Editor's note: Story updated at 1:20 p.m. New material in bold.
AUGUSTA — Last week a spokesman for Gov. Paul LePage said the disputed mural at the state Department of Labor would remain there until the administration found a new home.
Apparently the administration has had a change of heart.
The 36-foot mural depicting historical moments in Maine's work history has been removed from the lobby in the Labor Department.
Adam Fisher, a spokesman for the department, said this morning that the mural was removed over the weekend. He referred all additional questions to the Governor's Office.
Last Friday about 250 artists and union workers held a rally at the Labor Department to contest the mural's planned relocation to Portland City Hall. Robert Shetterly, an artist from Brooksville, said his group would mobilize again and urged the Portland City Council to vote against accepting the 11-panel art piece.
Portland Mayor Nick Mavodones said he was wary of the council being seen as "enabling" the governor's decision to remove the display. He also acknowledged that the fight unfolding in Augusta could suddenly shift to Portland.
It's unclear if pre-empting those factors is the impetus for the governor's decision to reverse its plans to keep the mural in its place until the Portland council's scheduled April vote to accept the relocation.
It's also unclear where the murals have been moved to.
"The mural has been removed and is in storage awaiting relocation to a more appropriate venue," said Adrienne Bennett, a spokeswoman for LePage. "Workers and employers need to work together to create opportunity for Maine’s 50,000 unemployed. We understand that not everyone agrees with this decision, but the Maine Department of Labor has to be focused on the job at hand."
Shetterly called the governor's decision to remove the mural "under the cover of darkness" a "sneaky and cowardly" move.
"If he's so right about why these images should be taken down ... why not do it in the light of day?" Shetterly said.
He said the governor's move would fail if it was designed to pre-empt the protests Shetterly alluded to last week. He predicted the resistance would be more vociferous now.
"The response will be overwhelming," Shetterly said. "Whether it's the NAACP, women, workers or artists, the governor has systematically disrespected all of these people. He seems to be working through each group, one at a time."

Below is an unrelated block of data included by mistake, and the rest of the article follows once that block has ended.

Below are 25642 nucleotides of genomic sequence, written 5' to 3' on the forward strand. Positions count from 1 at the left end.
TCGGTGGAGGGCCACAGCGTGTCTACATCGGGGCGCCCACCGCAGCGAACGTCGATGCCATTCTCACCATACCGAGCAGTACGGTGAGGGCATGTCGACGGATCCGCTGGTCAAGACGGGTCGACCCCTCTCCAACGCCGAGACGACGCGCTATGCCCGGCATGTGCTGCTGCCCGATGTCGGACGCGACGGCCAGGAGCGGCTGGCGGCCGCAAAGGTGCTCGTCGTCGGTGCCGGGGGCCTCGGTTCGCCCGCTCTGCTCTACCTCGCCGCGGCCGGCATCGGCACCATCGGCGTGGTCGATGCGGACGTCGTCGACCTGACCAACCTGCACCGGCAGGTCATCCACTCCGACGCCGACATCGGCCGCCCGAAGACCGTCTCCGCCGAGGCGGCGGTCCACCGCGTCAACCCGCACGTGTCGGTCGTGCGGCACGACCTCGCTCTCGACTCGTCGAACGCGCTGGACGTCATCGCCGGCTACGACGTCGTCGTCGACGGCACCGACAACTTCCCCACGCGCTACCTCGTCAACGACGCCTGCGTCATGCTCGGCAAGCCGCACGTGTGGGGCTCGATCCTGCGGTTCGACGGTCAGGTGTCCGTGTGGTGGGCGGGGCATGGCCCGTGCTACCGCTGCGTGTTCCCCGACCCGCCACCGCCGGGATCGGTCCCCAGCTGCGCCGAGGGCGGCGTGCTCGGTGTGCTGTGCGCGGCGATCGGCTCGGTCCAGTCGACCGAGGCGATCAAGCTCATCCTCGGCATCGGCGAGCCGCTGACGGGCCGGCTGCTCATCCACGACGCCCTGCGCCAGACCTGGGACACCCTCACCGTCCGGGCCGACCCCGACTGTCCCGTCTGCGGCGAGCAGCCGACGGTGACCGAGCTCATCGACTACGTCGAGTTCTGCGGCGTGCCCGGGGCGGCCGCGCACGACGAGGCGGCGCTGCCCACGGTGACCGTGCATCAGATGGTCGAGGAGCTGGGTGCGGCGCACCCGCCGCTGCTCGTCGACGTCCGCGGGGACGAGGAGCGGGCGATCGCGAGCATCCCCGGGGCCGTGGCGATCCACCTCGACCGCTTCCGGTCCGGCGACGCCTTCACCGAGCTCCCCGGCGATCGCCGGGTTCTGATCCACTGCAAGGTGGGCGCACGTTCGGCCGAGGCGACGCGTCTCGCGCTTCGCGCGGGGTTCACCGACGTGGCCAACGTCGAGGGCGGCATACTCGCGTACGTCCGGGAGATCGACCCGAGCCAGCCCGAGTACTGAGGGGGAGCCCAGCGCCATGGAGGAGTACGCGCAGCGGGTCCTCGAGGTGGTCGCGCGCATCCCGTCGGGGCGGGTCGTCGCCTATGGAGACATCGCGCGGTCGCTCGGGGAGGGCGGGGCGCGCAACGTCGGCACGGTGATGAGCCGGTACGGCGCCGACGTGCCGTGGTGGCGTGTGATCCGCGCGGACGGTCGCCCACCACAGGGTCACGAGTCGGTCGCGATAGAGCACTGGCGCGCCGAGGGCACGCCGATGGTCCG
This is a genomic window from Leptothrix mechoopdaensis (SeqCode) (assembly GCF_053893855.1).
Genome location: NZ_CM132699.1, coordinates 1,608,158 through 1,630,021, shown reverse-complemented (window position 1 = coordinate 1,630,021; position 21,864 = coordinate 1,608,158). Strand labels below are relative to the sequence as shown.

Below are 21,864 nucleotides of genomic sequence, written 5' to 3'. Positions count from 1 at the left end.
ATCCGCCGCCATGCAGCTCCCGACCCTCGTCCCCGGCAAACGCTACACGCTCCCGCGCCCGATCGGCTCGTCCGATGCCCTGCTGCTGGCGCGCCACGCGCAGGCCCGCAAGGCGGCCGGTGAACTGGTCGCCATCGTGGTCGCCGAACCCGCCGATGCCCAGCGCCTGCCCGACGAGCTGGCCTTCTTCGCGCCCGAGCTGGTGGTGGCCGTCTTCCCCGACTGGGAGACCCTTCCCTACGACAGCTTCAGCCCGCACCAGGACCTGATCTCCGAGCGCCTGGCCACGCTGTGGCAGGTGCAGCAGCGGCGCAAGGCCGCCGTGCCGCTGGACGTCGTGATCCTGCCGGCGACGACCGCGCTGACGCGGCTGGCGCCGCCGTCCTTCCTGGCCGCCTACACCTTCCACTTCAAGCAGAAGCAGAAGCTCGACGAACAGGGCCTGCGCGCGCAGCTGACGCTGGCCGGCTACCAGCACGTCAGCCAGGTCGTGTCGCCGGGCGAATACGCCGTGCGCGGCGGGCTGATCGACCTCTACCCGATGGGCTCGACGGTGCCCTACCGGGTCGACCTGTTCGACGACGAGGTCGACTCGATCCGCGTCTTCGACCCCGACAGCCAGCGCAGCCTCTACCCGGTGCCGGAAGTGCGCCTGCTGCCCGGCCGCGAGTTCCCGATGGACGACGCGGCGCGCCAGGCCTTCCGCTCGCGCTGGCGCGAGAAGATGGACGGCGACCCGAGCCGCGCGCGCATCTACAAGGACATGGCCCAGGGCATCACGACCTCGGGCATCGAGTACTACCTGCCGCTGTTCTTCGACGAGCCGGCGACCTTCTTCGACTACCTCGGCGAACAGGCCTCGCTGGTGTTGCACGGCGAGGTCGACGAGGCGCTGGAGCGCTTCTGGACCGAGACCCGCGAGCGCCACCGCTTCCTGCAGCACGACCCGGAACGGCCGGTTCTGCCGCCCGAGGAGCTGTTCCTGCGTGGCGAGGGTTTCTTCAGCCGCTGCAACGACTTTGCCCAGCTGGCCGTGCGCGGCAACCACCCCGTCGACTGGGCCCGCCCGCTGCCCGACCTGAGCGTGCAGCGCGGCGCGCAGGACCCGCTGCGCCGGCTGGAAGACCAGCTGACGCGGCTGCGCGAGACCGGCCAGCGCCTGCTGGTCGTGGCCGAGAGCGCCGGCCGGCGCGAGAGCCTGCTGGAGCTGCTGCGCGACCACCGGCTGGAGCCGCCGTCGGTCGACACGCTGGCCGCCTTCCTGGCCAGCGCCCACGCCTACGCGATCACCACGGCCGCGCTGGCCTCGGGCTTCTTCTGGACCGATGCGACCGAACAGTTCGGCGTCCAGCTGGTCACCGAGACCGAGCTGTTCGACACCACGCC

He added, "This is a crucial moment for the citizens of this state. I, frankly, can't allow this to happen."
Judy Taylor, the artist who made the mural, said she has no idea where the mural is being kept. Taylor said the governor's office had not contacted her since news broke that the governor planned to remove the 11-panel piece.
Taylor said she was stunned that the governor moved the piece over the weekend.
"To put something in the dark like that is just unAmerican," she said. "I don't know how he (LePage) would feel about his work being taken away from him."
David Marshall is one of nine Portland city councilors who would have voted on accepting the mural April 4. Marshall also originally introduced the idea of bringing the mural to Portland City Hall.
Marshall on Monday said he no longer supported Portland taking the mural.
"What was presented as a gift on Thursday has become a Trojan horse," said Marshall, who attended the protest at the Labor Department last week.
He added, "We heard from hundreds of people not to take the mural."
Marshall said he hadn't discussed the matter with other councilors, however, he said, "My guess is they're receiving the same overwhelming message that I am."
Labor Department employees seemed surprised to see the mural replaced by bare walls and spackling. Several popped into the waiting area to snap photos with their cell phones as news about the sudden removal spread.